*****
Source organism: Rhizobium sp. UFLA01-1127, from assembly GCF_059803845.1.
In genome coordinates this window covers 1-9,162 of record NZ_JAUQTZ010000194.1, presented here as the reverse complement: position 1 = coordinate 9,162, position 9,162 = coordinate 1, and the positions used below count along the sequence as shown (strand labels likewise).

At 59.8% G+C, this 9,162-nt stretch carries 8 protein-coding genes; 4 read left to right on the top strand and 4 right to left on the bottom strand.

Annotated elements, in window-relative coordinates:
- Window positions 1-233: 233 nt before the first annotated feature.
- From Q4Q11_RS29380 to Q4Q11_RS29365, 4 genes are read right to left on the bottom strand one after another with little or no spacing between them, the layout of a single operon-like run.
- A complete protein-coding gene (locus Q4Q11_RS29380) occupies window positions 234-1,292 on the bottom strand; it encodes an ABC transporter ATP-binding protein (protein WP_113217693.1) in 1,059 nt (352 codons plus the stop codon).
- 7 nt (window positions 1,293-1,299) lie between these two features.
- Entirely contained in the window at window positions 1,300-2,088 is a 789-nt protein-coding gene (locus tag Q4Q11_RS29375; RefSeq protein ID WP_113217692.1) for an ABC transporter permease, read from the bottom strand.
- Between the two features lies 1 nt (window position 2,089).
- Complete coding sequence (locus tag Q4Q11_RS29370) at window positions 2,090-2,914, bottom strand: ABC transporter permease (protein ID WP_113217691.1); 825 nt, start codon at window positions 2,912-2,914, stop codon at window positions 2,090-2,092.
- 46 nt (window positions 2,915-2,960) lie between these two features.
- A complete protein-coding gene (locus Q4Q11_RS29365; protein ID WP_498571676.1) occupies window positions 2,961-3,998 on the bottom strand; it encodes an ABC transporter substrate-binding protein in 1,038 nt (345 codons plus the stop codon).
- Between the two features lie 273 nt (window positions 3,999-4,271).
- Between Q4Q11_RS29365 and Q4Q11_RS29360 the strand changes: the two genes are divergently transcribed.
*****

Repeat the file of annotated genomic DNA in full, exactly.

Source organism: Rhizobium sp. UFLA01-1127, from assembly GCF_059803845.1.
In genome coordinates this window covers 1-9,162 of record NZ_JAUQTZ010000194.1, presented here as the reverse complement: position 1 = coordinate 9,162, position 9,162 = coordinate 1, and the positions used below count along the sequence as shown (strand labels likewise).

At 59.8% G+C, this 9,162-nt stretch carries 8 protein-coding genes; 4 read left to right on the top strand and 4 right to left on the bottom strand.

Annotated elements, in window-relative coordinates:
- Window positions 1-233: 233 nt before the first annotated feature.
- From Q4Q11_RS29380 to Q4Q11_RS29365, 4 genes are read right to left on the bottom strand one after another with little or no spacing between them, the layout of a single operon-like run.
- A complete protein-coding gene (locus Q4Q11_RS29380) occupies window positions 234-1,292 on the bottom strand; it encodes an ABC transporter ATP-binding protein (protein WP_113217693.1) in 1,059 nt (352 codons plus the stop codon).
- 7 nt (window positions 1,293-1,299) lie between these two features.
- Entirely contained in the window at window positions 1,300-2,088 is a 789-nt protein-coding gene (locus tag Q4Q11_RS29375; RefSeq protein ID WP_113217692.1) for an ABC transporter permease, read from the bottom strand.
- Between the two features lies 1 nt (window position 2,089).
- Complete coding sequence (locus tag Q4Q11_RS29370) at window positions 2,090-2,914, bottom strand: ABC transporter permease (protein ID WP_113217691.1); 825 nt, start codon at window positions 2,912-2,914, stop codon at window positions 2,090-2,092.
- 46 nt (window positions 2,915-2,960) lie between these two features.
- A complete protein-coding gene (locus Q4Q11_RS29365; protein ID WP_498571676.1) occupies window positions 2,961-3,998 on the bottom strand; it encodes an ABC transporter substrate-binding protein in 1,038 nt (345 codons plus the stop codon).
- Between the two features lie 273 nt (window positions 3,999-4,271).
- Between Q4Q11_RS29365 and Q4Q11_RS29360 the strand changes: the two genes are divergently transcribed.